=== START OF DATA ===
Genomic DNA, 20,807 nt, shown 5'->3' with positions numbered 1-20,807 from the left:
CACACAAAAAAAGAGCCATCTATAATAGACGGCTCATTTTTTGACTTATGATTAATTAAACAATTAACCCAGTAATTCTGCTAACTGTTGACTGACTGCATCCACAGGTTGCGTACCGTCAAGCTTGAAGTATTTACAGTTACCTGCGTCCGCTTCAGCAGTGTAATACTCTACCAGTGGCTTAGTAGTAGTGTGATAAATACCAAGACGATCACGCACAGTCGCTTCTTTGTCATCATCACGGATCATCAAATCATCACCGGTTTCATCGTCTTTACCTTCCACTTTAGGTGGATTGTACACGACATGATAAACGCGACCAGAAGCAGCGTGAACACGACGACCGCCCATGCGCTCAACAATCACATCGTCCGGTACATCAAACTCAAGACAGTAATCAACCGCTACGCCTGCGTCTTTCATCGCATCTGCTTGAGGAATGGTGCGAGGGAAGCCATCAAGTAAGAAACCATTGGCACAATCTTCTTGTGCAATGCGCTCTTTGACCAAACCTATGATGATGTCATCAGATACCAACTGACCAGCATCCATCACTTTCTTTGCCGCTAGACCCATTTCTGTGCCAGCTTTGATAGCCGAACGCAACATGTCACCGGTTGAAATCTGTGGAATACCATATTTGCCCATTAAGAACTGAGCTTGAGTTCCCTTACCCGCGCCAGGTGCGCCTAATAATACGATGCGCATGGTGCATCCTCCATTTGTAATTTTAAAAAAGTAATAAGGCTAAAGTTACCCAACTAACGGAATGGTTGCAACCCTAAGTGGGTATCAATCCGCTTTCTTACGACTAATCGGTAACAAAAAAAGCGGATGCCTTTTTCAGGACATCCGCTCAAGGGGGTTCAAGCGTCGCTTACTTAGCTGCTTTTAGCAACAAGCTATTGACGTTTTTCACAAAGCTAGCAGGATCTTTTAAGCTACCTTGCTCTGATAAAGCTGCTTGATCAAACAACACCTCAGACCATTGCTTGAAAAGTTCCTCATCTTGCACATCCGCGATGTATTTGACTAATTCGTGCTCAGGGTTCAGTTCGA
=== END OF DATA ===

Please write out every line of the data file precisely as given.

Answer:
Genomic DNA, 20,807 nt, shown 5'->3' with positions numbered 1-20,807 from the left:
CACACAAAAAAAGAGCCATCTATAATAGACGGCTCATTTTTTGACTTATGATTAATTAAACAATTAACCCAGTAATTCTGCTAACTGTTGACTGACTGCATCCACAGGTTGCGTACCGTCAAGCTTGAAGTATTTACAGTTACCTGCGTCCGCTTCAGCAGTGTAATACTCTACCAGTGGCTTAGTAGTAGTGTGATAAATACCAAGACGATCACGCACAGTCGCTTCTTTGTCATCATCACGGATCATCAAATCATCACCGGTTTCATCGTCTTTACCTTCCACTTTAGGTGGATTGTACACGACATGATAAACGCGACCAGAAGCAGCGTGAACACGACGACCGCCCATGCGCTCAACAATCACATCGTCCGGTACATCAAACTCAAGACAGTAATCAACCGCTACGCCTGCGTCTTTCATCGCATCTGCTTGAGGAATGGTGCGAGGGAAGCCATCAAGTAAGAAACCATTGGCACAATCTTCTTGTGCAATGCGCTCTTTGACCAAACCTATGATGATGTCATCAGATACCAACTGACCAGCATCCATCACTTTCTTTGCCGCTAGACCCATTTCTGTGCCAGCTTTGATAGCCGAACGCAACATGTCACCGGTTGAAATCTGTGGAATACCATATTTGCCCATTAAGAACTGAGCTTGAGTTCCCTTACCCGCGCCAGGTGCGCCTAATAATACGATGCGCATGGTGCATCCTCCATTTGTAATTTTAAAAAAGTAATAAGGCTAAAGTTACCCAACTAACGGAATGGTTGCAACCCTAAGTGGGTATCAATCCGCTTTCTTACGACTAATCGGTAACAAAAAAAGCGGATGCCTTTTTCAGGACATCCGCTCAAGGGGGTTCAAGCGTCGCTTACTTAGCTGCTTTTAGCAACAAGCTATTGACGTTTTTCACAAAGCTAGCAGGATCTTTTAAGCTACCTTGCTCTGATAAAGCTGCTTGATCAAACAACACCTCAGACCATTGCTTGAAAAGTTCCTCATCTTGCACATCCGCGATGTATTTGACTAATTCGTGCTCAGGGTTCAGTTCGA